Volume 4 Supplement 2

6th International Conference on Conservative Management of Spinal Deformities

Open Access

Age variations of melatonin level and its hormesis; implications for AIS and osteoporosis

  • TB Grivas1Email author,
  • ES Vasiliadis2,
  • G Triantafyllopoulos1,
  • A Kaspiris2 and
  • RG Burwell3
Scoliosis20094(Suppl 2):O8

https://doi.org/10.1186/1748-7161-4-S2-O8

Published: 14 December 2009

Indroduction

Melatonin, the "light of night", is a very important hormone for the function of the human organism. Its secretion increases in early childhood. In adolescence there is a decrease of the hormone concentration. The levels continue to decline gradually during middle age. In an older population the levels of melatonin in the serum are very low. Among many other functions, melatonin is involved in human sexual maturation and then declines, affecting menses and osteogenesis.

Methods and materials

The development of menarche could be explored for evidence of hormesis. Hormesis is defined as the response of cells or organisms to an exogenous substance (e.g. a drug or toxin) or an intrinsic factor (e.g. a hormone) in which the factor induces stimulatory or beneficial effects at low doses and inhibitory or adverse effects at high doses [bimodal dose-response] or vice versa.

Results

When menarche is at about 10 years, this is the age at which AIS appears, and the circulating melatonin levels are about 120 pg/ml - positive hormesis for menses, figure 1. If there is a circulating melatonin defect, then a delay of menarche compared with the normal peers is expected, and subsequently, the female is susceptible to scoliosis. In this way, melatonin could be certainly involved in the pathogenesis of Scoliosis [1]. Around the age of 45 years when the circulating melatonin levels are about 20 pg/ml - negative hormesis for menses - (figure 1), menopause begins. As a result of the problems of osteoporosis, fractures then start [25].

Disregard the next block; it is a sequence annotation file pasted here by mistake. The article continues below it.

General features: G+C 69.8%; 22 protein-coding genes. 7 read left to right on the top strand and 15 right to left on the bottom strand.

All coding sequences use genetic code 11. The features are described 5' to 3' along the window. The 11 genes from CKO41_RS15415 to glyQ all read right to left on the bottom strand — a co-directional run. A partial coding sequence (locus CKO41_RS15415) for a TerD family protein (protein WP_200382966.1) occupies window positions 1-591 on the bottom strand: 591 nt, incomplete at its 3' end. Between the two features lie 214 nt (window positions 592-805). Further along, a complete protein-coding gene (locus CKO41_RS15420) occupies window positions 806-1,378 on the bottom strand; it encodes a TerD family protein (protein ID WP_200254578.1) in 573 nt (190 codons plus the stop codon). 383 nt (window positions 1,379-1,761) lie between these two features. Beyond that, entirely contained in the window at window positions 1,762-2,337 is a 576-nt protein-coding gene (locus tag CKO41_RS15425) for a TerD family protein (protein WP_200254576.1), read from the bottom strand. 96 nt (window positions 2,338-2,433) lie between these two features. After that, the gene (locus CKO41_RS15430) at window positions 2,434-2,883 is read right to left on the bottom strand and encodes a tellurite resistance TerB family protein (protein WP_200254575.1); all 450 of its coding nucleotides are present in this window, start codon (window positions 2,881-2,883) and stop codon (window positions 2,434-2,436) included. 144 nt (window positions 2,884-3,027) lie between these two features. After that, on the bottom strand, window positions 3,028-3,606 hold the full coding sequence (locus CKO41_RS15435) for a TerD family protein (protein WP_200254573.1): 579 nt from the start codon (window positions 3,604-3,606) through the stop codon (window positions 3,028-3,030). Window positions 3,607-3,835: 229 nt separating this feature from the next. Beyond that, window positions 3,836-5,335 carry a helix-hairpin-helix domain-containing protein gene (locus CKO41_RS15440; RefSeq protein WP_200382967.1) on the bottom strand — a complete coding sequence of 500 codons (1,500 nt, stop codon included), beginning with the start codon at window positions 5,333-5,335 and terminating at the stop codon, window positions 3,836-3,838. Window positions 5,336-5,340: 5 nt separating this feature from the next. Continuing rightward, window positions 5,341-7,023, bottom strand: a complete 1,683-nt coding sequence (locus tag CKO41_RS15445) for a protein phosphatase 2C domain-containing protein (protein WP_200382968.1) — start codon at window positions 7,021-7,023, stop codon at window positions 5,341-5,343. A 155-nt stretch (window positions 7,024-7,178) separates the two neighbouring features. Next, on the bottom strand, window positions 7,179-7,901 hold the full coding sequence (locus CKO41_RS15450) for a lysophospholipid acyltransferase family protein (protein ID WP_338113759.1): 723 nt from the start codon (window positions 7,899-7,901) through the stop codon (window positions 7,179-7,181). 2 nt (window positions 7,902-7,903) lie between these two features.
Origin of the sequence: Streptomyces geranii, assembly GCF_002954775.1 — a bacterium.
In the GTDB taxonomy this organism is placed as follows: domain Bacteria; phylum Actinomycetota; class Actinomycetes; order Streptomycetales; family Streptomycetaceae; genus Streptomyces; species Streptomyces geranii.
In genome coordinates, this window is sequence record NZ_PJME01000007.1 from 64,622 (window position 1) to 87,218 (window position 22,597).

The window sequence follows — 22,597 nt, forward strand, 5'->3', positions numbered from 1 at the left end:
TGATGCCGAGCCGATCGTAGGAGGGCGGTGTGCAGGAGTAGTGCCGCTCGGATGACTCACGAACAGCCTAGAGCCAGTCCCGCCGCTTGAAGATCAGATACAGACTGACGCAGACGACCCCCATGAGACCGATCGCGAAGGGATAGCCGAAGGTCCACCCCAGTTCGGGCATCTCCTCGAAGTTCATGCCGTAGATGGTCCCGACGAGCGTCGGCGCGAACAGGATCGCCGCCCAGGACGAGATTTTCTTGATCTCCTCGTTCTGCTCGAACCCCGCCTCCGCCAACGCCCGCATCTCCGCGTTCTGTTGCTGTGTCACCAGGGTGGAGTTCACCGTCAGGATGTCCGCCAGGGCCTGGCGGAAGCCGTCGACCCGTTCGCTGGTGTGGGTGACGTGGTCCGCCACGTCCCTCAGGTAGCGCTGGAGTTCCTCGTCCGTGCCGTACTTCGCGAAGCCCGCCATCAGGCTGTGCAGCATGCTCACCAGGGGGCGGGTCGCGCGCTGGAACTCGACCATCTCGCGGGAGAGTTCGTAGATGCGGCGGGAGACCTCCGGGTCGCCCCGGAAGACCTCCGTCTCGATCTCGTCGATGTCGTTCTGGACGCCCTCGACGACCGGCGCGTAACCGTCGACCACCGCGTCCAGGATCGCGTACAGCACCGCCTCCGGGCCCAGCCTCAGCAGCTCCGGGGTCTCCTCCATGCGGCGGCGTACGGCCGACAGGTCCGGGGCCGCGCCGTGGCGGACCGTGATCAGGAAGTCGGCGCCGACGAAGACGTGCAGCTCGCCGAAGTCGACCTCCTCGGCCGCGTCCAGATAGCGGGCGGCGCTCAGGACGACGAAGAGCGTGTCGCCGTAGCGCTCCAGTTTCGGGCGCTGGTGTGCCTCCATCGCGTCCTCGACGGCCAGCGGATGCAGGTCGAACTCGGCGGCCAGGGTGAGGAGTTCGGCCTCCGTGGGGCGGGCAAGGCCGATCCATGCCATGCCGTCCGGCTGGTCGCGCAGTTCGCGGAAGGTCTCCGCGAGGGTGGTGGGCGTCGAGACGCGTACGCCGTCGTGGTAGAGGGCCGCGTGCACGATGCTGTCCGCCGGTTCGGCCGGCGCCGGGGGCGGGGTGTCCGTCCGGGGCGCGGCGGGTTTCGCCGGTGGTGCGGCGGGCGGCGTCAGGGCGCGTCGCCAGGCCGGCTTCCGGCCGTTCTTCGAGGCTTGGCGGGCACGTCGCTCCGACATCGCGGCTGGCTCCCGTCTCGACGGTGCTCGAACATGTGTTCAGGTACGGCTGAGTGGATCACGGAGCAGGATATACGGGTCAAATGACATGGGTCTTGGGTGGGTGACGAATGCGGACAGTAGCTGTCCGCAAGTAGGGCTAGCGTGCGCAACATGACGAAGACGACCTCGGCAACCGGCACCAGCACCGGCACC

Figure 1

Discussion

The bone-protecting effect of melatonin is well documented in ovariectomized rats which can depend in part on the free radical scavenging properties of melatonin. Additionally, melatonin may impair development of osteopenia associated with senescence by improving non-rapid eye movement sleep and restoring GH secretion. Whether modulation of blood levels of melatonin can be used as a novel mode of therapy for scoliosis and augmenting bone mass in diseases deserves to be studied [3].

Authors’ Affiliations

(1)
Department of Trauma and Orthopaedics, "Tzanio" General Hospital - NHS, Tzani and Afendouli
(2)
Department of Trauma and Orthopaedics, "Thriasio" General Hospital - NHS
(3)
The Centre for Spinal Studies & Surgery, Nottingham University Hospitals Trust

References

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Copyright

© Grivas et al; licensee BioMed Central Ltd. 2009

This article is published under license to BioMed Central Ltd.

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